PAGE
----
The reception to Kinji Fukasaku’s filmic adaptation of Battle Royale was exceedingly critical from members of the Japanese parliament who publicly decried the work as unnecessarily crass and viewed the subject matter as inappropriate, the film detailing the struggles of a high school class forced by government initiative to murder each other so that one survivor might earn their freedom from a remote island. It was probably politically difficult for any of them to put it on their Top 5 list for that year.
It was only in 2012 (over a decade after its initial release) that Battle Royale was able to find a distributor in North America, entirely due to its inability to receive an age rating. It has been banned outright in Germany. Though it’s always been available in the UK I saw it for my first time as a compressed-to-shit .avi that a friend had downloaded after hearing of its noted depravity. I would have never been able to rent it at the video store. My mum’s a nice lady and is pretty relaxed about this sort of thing, but something tells me I might have had a hard sell.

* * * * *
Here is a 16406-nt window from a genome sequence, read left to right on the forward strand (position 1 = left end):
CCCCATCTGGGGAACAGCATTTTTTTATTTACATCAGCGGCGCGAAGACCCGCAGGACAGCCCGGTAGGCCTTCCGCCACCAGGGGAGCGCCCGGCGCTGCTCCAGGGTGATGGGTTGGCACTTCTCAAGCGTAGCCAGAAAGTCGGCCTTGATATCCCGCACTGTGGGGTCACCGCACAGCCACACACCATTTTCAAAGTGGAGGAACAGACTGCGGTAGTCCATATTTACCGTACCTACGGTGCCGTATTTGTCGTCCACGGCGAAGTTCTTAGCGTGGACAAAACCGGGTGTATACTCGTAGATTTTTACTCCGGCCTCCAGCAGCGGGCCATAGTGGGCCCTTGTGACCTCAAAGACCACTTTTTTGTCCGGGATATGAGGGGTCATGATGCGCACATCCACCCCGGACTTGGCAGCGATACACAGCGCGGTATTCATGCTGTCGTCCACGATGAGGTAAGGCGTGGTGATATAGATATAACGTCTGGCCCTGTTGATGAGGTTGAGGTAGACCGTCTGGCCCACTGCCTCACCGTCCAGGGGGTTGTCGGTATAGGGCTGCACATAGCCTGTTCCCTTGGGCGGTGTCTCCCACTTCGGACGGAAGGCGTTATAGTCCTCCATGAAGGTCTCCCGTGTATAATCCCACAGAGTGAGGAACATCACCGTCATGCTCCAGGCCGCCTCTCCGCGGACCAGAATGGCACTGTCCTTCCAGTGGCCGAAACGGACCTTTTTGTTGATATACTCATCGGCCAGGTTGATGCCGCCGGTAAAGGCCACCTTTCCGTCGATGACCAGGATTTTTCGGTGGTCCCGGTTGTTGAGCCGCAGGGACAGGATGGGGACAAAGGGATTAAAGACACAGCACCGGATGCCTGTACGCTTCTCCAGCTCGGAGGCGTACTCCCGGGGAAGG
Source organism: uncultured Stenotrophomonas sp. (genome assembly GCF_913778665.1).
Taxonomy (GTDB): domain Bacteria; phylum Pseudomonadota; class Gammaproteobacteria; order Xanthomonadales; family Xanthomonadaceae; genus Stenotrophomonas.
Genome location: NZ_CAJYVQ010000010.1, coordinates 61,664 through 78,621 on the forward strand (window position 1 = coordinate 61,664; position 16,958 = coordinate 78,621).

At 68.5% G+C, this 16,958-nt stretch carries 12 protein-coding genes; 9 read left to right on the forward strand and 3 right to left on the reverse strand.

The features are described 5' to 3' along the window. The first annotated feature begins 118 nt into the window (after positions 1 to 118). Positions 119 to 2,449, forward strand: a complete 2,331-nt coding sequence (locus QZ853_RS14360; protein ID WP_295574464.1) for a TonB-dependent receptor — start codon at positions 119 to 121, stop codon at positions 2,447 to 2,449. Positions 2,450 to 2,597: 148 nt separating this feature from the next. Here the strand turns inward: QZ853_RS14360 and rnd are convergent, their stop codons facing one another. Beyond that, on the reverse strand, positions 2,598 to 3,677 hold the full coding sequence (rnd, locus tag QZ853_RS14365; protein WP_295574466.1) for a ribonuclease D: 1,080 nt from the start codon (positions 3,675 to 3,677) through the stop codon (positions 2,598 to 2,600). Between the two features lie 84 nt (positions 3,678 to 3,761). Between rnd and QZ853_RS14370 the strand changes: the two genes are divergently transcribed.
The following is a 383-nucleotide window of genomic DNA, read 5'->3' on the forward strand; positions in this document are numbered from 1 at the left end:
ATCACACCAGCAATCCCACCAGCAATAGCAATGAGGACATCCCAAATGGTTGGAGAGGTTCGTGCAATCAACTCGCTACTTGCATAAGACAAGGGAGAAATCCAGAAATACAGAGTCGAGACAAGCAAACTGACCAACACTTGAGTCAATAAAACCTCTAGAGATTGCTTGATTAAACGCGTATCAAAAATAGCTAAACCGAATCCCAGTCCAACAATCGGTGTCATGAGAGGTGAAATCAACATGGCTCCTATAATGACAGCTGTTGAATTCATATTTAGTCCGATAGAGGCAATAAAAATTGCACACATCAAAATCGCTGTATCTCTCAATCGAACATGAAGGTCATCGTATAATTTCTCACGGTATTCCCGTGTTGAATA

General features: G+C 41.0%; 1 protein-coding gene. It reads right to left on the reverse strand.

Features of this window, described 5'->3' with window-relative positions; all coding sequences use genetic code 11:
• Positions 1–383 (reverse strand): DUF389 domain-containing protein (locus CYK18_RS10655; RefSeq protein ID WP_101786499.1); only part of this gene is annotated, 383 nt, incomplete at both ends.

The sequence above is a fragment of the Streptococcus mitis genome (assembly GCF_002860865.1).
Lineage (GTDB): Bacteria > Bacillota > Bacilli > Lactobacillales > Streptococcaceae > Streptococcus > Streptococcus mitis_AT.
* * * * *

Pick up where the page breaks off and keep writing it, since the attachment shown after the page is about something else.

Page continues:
Battle Royale is a fantastic film. It is one of the Capital ‘G’ Great films. It is a shocking piece of work that utterly justifies every graphic depiction of violence in its roughly two hour run-time. It is a deeply satirical text which uses its abundant bloodshed and death as an attempt to admonish violence. It does not revel in any of its content, despite deriving gallows humour from some of it. Violent acts are committed out of a forced necessity spurred by a power that is larger than any of the people involved.
Its reading specifically as a political allegory is all the more relevant now, with current government programs set about with little forethought result in meaningless and ongoing suffering, forcing others to do undue harm to others.
The trailer for Destructive Creations’ “Hatred” was released today to a mixture of dismay, outcry and some yawns. Hatred purportedly places the player in control of a spree-killer gunning down innocents. It starts with a Jackie Estacado-type monologuing and continues to an isometric view of gameplay followed by Skyrim-like Kill-cam shots and closing on a stylised logo, later some release-date information.
Before any of the killing starts I’m already calling it hackneyed. I’m confused by the premise with just a few words from the lead.